Lawmakers Agree to Details of Smallest Budget Since the Bush Administration

Date: January 14, 2014

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The bipartisan deal would take a government shutdown off the table

On late Monday night, a bipartisan group of
lawmakers announced they had reached a compromise proposal on budget details.
The spending bill comes in time to prevent another government shutdown and
would ease some cuts to programs such as medical research and job training,
while still keeping spending at the $1.01 trillion level agreed in December.
The Washington Post quoted Rep. Tom Cole (R-OK), a member of the House
Appropriations Committee, as saying he thought the proposal would receive
enough support to pass, pointing out that the agreement is “$164 billion less
than Bush’s last discretionary budget, so that’s pretty good progress in
cutting spending.”

What this means for business:

It signals more predictability in the budget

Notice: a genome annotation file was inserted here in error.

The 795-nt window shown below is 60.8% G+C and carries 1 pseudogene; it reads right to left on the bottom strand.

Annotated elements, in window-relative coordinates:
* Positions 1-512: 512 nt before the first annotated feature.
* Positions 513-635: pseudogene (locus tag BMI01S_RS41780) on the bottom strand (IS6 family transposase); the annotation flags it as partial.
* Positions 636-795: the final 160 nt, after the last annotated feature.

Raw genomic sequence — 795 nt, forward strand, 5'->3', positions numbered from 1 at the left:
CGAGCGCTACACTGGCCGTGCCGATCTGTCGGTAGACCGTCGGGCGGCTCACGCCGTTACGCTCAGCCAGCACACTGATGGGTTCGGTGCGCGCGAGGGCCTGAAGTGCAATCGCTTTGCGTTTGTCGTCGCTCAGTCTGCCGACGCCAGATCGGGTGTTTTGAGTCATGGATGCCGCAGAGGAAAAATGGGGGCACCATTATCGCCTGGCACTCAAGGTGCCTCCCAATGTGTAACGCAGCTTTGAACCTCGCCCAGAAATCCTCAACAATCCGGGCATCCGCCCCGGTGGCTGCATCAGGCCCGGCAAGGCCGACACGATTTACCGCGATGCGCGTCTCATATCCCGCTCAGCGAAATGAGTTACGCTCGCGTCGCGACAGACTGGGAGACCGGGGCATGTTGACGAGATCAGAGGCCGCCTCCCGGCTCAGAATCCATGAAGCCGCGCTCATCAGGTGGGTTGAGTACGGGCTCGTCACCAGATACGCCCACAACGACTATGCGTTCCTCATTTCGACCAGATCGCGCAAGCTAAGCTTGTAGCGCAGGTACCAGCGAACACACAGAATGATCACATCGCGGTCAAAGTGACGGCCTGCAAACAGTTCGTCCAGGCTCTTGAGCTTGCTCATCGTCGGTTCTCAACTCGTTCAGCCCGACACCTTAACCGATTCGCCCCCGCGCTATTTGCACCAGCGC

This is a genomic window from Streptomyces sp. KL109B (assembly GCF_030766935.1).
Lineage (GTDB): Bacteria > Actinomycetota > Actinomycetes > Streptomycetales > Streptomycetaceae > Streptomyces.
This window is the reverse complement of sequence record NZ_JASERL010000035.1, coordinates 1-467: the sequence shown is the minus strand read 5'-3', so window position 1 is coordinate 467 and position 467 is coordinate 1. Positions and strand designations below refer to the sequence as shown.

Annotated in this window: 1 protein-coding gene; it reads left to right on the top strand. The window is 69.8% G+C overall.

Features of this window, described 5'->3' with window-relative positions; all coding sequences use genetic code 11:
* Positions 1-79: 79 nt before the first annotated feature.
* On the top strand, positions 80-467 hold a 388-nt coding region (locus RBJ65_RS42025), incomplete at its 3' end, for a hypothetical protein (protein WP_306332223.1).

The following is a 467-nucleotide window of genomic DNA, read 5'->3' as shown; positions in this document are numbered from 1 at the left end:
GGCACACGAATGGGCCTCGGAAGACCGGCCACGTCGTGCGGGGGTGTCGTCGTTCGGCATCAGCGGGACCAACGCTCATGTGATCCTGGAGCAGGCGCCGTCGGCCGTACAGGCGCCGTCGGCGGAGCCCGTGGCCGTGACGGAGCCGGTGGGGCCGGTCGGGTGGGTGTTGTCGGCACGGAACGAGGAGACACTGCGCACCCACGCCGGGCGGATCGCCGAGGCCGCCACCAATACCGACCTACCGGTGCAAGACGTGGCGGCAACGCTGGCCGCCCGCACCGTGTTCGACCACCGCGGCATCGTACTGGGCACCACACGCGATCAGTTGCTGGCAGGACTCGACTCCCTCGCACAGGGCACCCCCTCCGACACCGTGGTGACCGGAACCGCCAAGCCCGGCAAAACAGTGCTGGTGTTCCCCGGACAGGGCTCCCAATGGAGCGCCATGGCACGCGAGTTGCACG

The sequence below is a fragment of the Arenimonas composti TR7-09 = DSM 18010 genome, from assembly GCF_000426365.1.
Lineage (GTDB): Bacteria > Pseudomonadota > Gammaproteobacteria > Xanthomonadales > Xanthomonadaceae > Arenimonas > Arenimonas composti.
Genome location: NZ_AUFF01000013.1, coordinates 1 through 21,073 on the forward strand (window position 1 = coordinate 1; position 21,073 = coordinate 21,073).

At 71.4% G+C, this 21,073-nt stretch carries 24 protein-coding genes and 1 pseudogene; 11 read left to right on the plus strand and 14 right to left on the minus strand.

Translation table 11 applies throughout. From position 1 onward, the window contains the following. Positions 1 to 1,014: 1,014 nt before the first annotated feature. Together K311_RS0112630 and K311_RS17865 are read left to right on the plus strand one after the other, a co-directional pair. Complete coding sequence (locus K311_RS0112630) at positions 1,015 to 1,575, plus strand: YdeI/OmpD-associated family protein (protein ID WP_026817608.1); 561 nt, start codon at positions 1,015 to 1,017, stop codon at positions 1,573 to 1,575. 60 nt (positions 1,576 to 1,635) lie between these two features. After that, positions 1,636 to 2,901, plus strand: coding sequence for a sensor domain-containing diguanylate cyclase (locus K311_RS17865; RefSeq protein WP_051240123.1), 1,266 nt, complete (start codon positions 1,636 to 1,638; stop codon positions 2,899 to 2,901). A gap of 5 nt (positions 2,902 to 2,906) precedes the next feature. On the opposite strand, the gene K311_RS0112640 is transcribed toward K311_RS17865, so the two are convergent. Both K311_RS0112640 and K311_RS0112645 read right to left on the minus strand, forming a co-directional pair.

process than has been evident in recent years. If it passes both chambers of
Congress, it will take a government shutdown off the table until September 30.
The trade-offs inside the bill – for example, boosted funding for early
childhood education and the military, offset by reductions elsewhere – also
suggest the scorched earth approach to lawmaking that characterized the last
several years may be giving way to a more traditional negotiation/compromise
model of legislating.

Next steps:

The budget will be considered this week and
is believed to be reasonably likely to pass.

Further reading:

The Wall Street Journal,
Politico, the Washington
, and Bloomberg
provide more details on the agreement.
This news article is intended to keep small business
owners apprised of current events that may affect them. It does not necessarily
reflect NFIB’s policy position on such issues.

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